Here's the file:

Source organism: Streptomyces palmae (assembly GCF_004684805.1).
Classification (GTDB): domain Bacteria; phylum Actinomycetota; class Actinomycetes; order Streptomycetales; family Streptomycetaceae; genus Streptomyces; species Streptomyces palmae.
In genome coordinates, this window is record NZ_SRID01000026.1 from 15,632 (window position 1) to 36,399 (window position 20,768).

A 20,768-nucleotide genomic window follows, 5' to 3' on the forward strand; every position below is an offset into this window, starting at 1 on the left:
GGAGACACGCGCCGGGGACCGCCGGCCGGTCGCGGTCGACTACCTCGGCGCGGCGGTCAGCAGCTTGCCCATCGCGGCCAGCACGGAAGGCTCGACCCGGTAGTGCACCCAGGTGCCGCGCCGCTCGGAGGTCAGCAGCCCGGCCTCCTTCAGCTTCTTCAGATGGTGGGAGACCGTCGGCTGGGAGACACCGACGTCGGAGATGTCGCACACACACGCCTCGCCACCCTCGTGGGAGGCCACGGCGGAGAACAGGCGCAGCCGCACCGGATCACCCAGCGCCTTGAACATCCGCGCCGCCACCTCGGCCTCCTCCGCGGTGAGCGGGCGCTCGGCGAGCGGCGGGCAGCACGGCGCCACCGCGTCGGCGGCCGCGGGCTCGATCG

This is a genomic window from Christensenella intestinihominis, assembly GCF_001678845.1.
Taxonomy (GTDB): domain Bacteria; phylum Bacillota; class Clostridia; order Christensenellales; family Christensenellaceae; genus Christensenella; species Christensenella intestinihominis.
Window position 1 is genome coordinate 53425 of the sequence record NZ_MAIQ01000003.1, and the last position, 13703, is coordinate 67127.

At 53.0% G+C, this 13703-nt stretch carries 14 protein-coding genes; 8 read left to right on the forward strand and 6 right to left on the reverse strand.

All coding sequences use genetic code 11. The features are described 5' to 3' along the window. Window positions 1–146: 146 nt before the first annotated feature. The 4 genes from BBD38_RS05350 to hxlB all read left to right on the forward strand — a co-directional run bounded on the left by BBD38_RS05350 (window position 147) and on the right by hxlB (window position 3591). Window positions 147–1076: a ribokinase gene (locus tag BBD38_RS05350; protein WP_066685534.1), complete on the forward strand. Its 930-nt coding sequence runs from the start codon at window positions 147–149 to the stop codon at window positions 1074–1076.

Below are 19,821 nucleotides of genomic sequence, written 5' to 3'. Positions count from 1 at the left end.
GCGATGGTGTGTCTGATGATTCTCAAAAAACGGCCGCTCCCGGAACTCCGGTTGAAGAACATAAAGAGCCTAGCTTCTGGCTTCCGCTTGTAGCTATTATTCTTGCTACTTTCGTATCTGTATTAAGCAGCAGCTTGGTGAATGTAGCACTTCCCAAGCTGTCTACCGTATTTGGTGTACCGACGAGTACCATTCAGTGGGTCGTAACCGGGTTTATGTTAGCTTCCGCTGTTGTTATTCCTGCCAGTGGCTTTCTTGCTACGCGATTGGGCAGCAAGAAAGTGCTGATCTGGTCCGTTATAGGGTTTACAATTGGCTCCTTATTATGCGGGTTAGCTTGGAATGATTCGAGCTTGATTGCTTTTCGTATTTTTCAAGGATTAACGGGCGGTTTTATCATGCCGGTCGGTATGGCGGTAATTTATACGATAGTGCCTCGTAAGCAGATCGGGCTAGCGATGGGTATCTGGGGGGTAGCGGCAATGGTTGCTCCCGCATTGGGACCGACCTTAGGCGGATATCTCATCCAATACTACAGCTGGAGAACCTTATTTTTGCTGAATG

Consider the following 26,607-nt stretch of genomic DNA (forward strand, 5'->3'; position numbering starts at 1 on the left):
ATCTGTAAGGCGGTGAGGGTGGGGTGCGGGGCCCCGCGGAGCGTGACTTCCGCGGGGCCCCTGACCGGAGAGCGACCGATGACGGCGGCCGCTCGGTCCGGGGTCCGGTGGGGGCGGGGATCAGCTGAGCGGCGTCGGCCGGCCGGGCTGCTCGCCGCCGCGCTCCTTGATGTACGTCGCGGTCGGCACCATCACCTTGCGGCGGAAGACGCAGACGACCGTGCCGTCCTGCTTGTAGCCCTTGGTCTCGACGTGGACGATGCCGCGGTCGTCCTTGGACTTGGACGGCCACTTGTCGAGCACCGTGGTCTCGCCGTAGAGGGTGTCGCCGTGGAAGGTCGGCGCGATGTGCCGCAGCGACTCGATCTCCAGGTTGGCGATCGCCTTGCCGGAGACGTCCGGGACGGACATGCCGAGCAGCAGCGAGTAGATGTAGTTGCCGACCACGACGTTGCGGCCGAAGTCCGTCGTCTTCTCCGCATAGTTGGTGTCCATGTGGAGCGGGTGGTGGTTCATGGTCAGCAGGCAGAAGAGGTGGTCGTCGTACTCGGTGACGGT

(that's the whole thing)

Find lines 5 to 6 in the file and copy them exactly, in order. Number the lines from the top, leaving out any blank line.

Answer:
GGAGACACGCGCCGGGGACCGCCGGCCGGTCGCGGTCGACTACCTCGGCGCGGCGGTCAGCAGCTTGCCCATCGCGGCCAGCACGGAAGGCTCGACCCGGTAGTGCACCCAGGTGCCGCGCCGCTCGGAGGTCAGCAGCCCGGCCTCCTTCAGCTTCTTCAGATGGTGGGAGACCGTCGGCTGGGAGACACCGACGTCGGAGATGTCGCACACACACGCCTCGCCACCCTCGTGGGAGGCCACGGCGGAGAACAGGCGCAGCCGCACCGGATCACCCAGCGCCTTGAACATCCGCGCCGCCACCTCGGCCTCCTCCGCGGTGAGCGGGCGCTCGGCGAGCGGCGGGCAGCACGGCGCCACCGCGTCGGCGGCCGCGGGCTCGATCG

This is a genomic window from Christensenella intestinihominis, assembly GCF_001678845.1.